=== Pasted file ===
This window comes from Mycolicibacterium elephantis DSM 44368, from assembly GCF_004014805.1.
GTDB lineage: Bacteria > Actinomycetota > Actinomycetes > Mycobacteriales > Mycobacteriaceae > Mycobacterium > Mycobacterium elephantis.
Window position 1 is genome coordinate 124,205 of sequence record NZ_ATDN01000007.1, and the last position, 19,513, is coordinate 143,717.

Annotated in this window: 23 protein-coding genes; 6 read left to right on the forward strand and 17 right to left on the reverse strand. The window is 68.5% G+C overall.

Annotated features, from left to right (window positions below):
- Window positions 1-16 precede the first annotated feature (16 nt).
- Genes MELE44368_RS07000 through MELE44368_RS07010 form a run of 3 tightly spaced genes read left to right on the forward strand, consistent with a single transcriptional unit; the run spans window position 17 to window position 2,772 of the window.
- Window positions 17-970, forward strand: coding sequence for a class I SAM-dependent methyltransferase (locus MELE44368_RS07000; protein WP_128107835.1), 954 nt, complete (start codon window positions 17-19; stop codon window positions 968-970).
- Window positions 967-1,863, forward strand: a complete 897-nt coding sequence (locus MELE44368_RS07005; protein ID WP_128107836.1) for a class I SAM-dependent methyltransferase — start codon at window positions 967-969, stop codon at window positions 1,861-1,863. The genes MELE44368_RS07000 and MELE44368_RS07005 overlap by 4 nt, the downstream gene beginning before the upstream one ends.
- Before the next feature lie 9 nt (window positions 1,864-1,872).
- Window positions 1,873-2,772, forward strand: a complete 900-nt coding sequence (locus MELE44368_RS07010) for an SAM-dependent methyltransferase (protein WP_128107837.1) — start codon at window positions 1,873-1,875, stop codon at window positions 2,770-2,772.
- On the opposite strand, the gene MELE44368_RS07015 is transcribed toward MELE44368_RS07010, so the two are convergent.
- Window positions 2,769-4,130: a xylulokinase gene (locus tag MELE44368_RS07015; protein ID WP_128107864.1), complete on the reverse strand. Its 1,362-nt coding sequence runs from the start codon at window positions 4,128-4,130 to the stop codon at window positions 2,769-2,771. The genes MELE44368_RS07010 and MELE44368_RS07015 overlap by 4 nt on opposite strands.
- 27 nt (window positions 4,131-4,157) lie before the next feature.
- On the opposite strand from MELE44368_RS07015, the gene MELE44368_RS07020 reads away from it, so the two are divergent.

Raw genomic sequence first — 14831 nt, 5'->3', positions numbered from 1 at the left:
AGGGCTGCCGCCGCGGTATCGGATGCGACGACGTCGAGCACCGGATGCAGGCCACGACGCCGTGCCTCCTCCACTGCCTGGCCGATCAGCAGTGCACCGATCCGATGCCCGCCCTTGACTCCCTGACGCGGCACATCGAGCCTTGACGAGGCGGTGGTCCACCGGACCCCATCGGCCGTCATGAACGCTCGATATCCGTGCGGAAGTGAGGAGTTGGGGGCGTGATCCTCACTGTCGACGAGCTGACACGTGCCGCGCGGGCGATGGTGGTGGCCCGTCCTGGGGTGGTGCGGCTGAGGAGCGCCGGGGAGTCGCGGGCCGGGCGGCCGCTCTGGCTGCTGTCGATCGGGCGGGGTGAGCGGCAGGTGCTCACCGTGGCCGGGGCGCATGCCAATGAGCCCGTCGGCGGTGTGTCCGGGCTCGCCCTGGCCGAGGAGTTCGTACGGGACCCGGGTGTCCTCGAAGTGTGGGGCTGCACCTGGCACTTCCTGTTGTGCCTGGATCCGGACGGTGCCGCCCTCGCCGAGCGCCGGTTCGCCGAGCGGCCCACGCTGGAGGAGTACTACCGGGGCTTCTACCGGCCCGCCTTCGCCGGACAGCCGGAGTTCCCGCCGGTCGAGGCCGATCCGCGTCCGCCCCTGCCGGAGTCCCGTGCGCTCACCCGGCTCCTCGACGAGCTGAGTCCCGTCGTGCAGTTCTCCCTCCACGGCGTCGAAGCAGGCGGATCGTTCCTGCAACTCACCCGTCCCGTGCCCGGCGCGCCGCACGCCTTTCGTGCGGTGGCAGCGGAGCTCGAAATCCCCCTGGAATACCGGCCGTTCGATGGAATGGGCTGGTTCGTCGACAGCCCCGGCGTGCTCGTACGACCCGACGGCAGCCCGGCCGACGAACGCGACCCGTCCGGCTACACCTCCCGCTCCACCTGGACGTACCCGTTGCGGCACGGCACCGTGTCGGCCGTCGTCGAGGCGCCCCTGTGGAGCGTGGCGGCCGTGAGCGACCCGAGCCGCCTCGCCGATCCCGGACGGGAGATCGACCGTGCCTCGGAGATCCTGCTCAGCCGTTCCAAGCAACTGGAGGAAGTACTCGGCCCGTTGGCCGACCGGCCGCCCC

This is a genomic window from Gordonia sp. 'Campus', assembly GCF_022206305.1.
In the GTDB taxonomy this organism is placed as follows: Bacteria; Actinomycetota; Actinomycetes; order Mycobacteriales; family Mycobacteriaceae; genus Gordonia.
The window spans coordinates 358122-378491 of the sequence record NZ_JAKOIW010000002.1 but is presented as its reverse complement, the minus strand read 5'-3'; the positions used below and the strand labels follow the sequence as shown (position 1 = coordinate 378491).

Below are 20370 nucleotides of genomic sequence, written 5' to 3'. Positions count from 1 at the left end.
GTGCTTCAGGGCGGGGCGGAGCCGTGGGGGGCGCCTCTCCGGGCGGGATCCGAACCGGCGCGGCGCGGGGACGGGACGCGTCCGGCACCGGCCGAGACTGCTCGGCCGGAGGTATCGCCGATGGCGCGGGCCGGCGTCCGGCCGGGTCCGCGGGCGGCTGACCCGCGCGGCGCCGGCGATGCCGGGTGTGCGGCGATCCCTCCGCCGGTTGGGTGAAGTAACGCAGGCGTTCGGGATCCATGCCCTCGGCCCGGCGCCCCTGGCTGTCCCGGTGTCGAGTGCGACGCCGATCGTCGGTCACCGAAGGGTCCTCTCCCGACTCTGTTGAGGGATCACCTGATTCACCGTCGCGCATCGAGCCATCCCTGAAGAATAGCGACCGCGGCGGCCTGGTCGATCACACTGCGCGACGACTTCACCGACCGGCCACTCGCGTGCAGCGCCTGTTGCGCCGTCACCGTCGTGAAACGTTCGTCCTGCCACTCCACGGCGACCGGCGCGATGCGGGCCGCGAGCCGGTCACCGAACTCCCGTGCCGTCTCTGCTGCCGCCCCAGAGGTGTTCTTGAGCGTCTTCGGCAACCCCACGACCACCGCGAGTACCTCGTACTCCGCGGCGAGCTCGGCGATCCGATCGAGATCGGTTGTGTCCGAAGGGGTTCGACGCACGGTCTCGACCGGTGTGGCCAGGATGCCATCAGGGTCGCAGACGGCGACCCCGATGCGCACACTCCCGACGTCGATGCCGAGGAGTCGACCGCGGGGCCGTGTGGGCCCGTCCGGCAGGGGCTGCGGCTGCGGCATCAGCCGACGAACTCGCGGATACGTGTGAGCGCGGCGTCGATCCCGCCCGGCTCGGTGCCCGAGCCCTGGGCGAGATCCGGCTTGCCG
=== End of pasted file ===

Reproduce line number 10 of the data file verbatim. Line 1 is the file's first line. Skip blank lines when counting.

- Before the next feature lie 9 nt (window positions 1,864-1,872).